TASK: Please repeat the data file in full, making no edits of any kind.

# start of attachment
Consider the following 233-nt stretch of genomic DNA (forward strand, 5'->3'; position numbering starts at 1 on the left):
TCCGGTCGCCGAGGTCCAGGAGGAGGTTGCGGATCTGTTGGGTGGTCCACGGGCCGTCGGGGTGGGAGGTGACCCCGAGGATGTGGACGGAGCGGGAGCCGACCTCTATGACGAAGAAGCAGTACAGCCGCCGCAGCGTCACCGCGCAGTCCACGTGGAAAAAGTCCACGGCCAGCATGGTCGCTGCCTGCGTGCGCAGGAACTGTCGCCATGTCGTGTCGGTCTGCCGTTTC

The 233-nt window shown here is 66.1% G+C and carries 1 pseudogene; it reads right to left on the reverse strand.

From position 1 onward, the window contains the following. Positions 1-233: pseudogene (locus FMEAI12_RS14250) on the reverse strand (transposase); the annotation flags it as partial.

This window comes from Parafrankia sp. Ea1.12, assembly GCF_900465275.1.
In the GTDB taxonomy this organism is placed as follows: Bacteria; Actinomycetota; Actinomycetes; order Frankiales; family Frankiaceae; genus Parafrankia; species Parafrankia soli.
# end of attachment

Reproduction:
Consider the following 233-nt stretch of genomic DNA (forward strand, 5'->3'; position numbering starts at 1 on the left):
TCCGGTCGCCGAGGTCCAGGAGGAGGTTGCGGATCTGTTGGGTGGTCCACGGGCCGTCGGGGTGGGAGGTGACCCCGAGGATGTGGACGGAGCGGGAGCCGACCTCTATGACGAAGAAGCAGTACAGCCGCCGCAGCGTCACCGCGCAGTCCACGTGGAAAAAGTCCACGGCCAGCATGGTCGCTGCCTGCGTGCGCAGGAACTGTCGCCATGTCGTGTCGGTCTGCCGTTTC

The 233-nt window shown here is 66.1% G+C and carries 1 pseudogene; it reads right to left on the reverse strand.

From position 1 onward, the window contains the following. Positions 1-233: pseudogene (locus FMEAI12_RS14250) on the reverse strand (transposase); the annotation flags it as partial.

This window comes from Parafrankia sp. Ea1.12, assembly GCF_900465275.1.
In the GTDB taxonomy this organism is placed as follows: Bacteria; Actinomycetota; Actinomycetes; order Frankiales; family Frankiaceae; genus Parafrankia; species Parafrankia soli.